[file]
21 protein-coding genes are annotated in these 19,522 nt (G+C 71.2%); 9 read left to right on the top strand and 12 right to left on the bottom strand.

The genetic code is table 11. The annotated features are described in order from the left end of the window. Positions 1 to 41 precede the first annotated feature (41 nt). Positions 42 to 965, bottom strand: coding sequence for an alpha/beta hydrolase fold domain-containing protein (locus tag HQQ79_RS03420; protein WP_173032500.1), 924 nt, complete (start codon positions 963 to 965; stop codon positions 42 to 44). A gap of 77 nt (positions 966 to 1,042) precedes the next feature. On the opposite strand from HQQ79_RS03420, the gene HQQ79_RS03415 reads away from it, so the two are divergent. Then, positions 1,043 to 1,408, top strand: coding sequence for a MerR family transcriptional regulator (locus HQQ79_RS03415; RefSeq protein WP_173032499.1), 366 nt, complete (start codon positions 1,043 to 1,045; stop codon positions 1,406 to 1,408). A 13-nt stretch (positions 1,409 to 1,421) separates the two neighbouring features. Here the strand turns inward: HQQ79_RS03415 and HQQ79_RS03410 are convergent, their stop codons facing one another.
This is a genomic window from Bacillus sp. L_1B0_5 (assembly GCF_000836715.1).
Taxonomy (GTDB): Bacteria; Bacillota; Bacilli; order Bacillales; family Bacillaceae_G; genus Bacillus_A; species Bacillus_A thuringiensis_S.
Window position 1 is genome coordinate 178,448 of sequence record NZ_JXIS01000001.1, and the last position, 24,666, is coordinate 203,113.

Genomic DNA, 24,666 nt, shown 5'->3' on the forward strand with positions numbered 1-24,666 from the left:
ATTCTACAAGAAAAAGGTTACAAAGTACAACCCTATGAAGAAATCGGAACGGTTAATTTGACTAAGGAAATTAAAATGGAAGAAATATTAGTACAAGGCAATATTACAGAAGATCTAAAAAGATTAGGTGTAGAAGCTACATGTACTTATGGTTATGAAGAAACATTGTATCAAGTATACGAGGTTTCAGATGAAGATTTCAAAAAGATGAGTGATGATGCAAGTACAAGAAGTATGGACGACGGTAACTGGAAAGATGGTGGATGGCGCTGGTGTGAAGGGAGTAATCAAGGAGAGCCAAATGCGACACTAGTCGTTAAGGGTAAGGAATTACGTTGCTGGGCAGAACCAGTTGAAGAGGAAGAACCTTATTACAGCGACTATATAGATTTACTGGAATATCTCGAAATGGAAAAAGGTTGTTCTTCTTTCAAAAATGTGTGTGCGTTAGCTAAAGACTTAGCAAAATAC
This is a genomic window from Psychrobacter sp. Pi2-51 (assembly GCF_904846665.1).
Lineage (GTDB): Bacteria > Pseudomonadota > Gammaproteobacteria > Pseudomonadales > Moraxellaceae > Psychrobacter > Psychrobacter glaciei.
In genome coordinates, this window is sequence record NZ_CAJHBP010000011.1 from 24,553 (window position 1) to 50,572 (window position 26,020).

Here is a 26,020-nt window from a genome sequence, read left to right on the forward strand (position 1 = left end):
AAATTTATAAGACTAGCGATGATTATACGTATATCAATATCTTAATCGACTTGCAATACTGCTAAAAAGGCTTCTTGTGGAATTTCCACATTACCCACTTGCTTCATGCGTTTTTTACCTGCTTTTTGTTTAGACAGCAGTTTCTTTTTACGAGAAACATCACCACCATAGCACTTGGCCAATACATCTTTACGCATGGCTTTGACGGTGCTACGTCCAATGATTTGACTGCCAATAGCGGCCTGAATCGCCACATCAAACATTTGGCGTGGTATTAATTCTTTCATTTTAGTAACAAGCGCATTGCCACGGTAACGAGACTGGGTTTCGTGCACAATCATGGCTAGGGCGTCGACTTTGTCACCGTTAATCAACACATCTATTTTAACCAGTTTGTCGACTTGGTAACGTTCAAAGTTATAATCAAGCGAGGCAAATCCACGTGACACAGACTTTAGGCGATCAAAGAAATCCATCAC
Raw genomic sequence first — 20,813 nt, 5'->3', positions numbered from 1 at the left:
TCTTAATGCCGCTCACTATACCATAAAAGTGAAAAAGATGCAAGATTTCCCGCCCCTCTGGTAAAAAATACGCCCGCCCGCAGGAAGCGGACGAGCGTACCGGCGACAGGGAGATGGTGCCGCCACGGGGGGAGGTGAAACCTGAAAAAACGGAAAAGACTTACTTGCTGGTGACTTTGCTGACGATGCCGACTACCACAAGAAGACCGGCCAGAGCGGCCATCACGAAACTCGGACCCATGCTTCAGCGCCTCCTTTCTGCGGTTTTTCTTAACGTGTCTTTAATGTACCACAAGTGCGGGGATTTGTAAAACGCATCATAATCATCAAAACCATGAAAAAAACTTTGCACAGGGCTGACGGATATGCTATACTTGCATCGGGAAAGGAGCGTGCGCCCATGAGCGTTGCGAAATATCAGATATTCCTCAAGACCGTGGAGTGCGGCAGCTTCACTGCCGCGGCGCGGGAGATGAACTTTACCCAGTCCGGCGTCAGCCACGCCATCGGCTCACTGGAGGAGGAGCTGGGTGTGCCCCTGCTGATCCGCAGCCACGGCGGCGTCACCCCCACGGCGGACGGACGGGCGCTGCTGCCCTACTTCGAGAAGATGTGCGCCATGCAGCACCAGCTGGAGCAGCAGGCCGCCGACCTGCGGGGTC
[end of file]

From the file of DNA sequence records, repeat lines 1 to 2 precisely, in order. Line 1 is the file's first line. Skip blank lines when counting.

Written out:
21 protein-coding genes are annotated in these 19,522 nt (G+C 71.2%); 9 read left to right on the top strand and 12 right to left on the bottom strand.

The genetic code is table 11. The annotated features are described in order from the left end of the window. Positions 1 to 41 precede the first annotated feature (41 nt). Positions 42 to 965, bottom strand: coding sequence for an alpha/beta hydrolase fold domain-containing protein (locus tag HQQ79_RS03420; protein WP_173032500.1), 924 nt, complete (start codon positions 963 to 965; stop codon positions 42 to 44). A gap of 77 nt (positions 966 to 1,042) precedes the next feature. On the opposite strand from HQQ79_RS03420, the gene HQQ79_RS03415 reads away from it, so the two are divergent. Then, positions 1,043 to 1,408, top strand: coding sequence for a MerR family transcriptional regulator (locus HQQ79_RS03415; RefSeq protein WP_173032499.1), 366 nt, complete (start codon positions 1,043 to 1,045; stop codon positions 1,406 to 1,408). A 13-nt stretch (positions 1,409 to 1,421) separates the two neighbouring features. Here the strand turns inward: HQQ79_RS03415 and HQQ79_RS03410 are convergent, their stop codons facing one another.